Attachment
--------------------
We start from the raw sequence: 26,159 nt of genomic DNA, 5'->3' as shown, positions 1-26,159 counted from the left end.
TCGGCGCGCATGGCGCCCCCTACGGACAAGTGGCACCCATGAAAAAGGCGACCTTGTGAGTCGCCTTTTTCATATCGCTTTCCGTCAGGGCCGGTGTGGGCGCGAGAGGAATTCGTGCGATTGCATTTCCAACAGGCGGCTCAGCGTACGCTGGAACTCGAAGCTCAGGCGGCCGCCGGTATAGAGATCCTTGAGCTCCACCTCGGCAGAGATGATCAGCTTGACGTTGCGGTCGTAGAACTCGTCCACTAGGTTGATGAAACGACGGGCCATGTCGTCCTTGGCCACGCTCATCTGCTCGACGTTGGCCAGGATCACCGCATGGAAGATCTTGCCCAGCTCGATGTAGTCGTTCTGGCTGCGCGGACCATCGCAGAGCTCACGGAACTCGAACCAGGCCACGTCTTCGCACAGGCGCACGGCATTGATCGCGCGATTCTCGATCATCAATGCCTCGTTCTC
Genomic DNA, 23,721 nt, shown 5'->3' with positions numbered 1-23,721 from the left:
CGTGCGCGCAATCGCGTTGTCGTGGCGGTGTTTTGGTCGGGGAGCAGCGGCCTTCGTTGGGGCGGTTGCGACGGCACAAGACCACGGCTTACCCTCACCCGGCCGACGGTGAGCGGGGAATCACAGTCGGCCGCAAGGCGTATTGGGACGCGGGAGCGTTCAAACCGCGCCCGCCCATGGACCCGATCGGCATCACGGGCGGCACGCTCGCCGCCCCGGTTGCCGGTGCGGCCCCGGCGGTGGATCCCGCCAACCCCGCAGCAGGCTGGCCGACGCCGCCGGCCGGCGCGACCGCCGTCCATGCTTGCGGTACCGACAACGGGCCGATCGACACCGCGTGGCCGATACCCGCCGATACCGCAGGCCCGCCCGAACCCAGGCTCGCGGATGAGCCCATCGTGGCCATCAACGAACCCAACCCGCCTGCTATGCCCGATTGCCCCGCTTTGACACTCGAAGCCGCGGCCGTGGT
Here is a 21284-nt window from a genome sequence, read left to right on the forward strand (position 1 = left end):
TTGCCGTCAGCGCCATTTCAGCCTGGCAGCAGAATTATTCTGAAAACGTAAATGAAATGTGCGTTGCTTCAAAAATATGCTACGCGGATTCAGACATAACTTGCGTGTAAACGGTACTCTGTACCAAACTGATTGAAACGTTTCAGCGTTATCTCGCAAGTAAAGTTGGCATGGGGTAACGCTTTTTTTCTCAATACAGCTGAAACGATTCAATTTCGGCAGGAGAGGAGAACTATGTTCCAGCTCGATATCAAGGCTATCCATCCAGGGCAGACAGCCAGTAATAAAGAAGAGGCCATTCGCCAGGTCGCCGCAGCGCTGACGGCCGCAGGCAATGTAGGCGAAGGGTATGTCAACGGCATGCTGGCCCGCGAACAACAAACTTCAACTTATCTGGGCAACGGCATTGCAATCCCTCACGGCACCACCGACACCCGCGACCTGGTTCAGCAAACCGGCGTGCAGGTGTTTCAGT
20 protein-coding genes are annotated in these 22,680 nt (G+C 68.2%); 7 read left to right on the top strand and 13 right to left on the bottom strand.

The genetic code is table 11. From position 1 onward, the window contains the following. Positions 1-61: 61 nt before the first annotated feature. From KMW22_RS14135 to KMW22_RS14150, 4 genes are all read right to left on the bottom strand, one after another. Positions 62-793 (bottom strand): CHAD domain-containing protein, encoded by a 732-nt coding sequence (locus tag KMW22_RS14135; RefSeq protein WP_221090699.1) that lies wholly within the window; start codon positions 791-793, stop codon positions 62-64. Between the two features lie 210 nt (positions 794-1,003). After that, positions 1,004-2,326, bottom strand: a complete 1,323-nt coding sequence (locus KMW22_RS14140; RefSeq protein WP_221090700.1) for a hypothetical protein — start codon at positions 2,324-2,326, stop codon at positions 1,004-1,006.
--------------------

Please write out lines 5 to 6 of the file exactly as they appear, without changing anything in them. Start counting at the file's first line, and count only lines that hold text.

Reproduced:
Here is a 21284-nt window from a genome sequence, read left to right on the forward strand (position 1 = left end):
TTGCCGTCAGCGCCATTTCAGCCTGGCAGCAGAATTATTCTGAAAACGTAAATGAAATGTGCGTTGCTTCAAAAATATGCTACGCGGATTCAGACATAACTTGCGTGTAAACGGTACTCTGTACCAAACTGATTGAAACGTTTCAGCGTTATCTCGCAAGTAAAGTTGGCATGGGGTAACGCTTTTTTTCTCAATACAGCTGAAACGATTCAATTTCGGCAGGAGAGGAGAACTATGTTCCAGCTCGATATCAAGGCTATCCATCCAGGGCAGACAGCCAGTAATAAAGAAGAGGCCATTCGCCAGGTCGCCGCAGCGCTGACGGCCGCAGGCAATGTAGGCGAAGGGTATGTCAACGGCATGCTGGCCCGCGAACAACAAACTTCAACTTATCTGGGCAACGGCATTGCAATCCCTCACGGCACCACCGACACCCGCGACCTGGTTCAGCAAACCGGCGTGCAGGTGTTTCAGT